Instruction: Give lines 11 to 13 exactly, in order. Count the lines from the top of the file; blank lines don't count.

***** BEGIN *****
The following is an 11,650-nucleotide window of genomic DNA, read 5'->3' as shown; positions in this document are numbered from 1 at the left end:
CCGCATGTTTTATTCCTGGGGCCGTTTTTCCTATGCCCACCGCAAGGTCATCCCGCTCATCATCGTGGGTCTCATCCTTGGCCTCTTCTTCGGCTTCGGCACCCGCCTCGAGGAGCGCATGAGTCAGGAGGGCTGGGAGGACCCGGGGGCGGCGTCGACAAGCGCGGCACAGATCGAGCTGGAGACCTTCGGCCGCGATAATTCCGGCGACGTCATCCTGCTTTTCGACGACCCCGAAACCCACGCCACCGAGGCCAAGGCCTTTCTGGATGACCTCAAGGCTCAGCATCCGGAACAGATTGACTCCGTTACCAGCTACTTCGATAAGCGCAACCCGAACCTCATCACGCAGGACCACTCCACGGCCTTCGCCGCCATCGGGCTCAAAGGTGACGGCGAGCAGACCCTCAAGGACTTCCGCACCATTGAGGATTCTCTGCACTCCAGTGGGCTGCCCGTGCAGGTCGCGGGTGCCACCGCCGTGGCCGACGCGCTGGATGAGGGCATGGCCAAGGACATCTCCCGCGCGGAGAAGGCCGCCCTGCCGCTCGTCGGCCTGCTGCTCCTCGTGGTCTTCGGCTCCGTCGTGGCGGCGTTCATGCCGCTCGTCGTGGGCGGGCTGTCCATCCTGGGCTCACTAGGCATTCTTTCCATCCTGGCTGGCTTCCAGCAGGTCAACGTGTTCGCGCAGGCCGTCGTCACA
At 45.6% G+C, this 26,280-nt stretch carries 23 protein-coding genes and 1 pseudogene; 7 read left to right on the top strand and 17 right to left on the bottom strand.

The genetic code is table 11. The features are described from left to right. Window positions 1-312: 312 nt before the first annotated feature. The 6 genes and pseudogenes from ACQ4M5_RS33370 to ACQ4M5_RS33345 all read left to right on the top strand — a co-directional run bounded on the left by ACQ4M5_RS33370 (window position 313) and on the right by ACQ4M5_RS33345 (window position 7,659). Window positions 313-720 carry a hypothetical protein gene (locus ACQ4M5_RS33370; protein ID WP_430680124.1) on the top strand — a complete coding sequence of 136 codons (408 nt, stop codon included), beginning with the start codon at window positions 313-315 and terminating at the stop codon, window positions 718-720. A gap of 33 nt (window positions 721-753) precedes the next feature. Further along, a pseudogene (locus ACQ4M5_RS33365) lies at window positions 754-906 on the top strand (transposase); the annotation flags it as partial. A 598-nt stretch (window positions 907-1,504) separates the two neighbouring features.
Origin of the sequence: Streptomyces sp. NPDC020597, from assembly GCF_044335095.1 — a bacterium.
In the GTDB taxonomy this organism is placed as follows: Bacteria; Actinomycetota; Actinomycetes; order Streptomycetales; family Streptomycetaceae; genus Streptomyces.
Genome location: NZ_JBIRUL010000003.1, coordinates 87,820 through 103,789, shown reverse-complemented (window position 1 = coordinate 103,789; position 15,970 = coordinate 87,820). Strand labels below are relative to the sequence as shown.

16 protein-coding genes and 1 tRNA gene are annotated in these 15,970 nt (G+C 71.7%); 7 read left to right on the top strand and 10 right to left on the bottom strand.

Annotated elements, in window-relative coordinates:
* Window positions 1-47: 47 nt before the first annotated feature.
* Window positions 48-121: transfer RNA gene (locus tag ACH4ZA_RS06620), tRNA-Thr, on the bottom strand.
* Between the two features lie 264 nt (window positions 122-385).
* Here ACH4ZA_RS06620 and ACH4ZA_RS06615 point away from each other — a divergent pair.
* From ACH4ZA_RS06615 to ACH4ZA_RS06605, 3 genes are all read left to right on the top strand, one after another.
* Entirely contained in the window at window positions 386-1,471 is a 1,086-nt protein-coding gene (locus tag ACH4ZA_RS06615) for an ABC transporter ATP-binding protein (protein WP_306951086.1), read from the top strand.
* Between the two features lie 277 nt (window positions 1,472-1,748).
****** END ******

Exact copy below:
* Window positions 48-121: transfer RNA gene (locus tag ACH4ZA_RS06620), tRNA-Thr, on the bottom strand.
* Between the two features lie 264 nt (window positions 122-385).
* Here ACH4ZA_RS06620 and ACH4ZA_RS06615 point away from each other — a divergent pair.